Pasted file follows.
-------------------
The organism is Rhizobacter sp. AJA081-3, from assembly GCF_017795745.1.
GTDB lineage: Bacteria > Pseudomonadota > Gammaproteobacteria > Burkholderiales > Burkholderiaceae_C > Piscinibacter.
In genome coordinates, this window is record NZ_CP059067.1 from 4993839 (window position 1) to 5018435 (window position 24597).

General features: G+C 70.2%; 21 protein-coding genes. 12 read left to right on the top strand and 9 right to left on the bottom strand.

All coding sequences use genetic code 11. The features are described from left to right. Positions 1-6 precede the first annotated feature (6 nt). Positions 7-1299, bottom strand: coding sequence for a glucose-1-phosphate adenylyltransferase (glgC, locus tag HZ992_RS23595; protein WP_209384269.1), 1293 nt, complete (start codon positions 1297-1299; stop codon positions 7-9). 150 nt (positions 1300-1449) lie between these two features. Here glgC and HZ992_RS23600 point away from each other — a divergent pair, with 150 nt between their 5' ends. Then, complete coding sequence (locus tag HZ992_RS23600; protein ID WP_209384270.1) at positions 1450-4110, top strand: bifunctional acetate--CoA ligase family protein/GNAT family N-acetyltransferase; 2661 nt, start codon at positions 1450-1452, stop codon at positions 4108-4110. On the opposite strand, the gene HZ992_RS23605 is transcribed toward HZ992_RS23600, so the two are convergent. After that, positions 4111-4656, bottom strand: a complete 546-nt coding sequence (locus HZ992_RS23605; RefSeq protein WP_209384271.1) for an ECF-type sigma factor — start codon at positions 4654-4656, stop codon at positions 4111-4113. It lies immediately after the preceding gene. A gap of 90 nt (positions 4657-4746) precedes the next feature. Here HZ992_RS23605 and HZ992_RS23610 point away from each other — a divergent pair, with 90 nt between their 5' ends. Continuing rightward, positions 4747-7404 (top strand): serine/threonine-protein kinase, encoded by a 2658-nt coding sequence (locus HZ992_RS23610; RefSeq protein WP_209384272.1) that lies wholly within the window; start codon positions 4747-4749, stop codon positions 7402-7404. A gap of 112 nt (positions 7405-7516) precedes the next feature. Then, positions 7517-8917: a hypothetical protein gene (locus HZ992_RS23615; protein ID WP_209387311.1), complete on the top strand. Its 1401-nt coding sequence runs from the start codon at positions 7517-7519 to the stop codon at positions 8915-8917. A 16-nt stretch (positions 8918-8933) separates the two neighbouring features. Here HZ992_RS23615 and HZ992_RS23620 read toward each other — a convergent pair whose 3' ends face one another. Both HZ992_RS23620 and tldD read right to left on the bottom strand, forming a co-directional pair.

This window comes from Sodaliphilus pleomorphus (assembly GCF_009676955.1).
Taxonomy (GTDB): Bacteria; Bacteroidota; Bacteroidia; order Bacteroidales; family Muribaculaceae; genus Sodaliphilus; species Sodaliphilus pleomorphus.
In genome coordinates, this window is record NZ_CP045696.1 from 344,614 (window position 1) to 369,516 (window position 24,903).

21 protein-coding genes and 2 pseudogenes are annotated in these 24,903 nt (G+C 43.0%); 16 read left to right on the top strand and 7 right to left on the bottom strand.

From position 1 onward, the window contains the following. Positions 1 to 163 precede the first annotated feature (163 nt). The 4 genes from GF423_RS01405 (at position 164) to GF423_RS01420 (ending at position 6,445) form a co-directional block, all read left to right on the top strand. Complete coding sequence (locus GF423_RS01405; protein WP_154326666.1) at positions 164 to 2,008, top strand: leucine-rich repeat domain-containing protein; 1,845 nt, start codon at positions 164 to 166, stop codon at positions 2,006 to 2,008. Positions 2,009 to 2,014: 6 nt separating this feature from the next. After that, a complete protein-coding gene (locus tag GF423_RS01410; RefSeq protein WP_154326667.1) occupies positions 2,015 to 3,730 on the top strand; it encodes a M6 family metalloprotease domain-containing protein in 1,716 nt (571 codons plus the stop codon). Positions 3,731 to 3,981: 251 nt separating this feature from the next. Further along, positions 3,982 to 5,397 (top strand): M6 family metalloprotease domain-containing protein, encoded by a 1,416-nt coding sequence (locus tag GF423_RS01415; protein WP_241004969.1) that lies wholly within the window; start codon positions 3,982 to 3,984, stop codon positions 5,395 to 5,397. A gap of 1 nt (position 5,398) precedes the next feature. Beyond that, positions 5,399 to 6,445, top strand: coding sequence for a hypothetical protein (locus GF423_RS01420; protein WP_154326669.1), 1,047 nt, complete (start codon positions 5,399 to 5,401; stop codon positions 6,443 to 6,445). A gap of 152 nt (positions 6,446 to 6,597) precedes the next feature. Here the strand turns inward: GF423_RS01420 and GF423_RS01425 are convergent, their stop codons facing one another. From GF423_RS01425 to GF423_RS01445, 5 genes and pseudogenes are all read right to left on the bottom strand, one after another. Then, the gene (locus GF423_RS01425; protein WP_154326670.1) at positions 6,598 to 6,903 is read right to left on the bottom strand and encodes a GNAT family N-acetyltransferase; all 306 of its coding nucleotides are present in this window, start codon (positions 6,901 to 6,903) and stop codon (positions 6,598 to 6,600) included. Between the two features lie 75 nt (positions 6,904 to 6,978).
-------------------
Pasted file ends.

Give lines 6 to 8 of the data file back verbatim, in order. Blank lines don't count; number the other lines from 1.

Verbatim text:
This window comes from Sodaliphilus pleomorphus (assembly GCF_009676955.1).
Taxonomy (GTDB): Bacteria; Bacteroidota; Bacteroidia; order Bacteroidales; family Muribaculaceae; genus Sodaliphilus; species Sodaliphilus pleomorphus.
In genome coordinates, this window is record NZ_CP045696.1 from 344,614 (window position 1) to 369,516 (window position 24,903).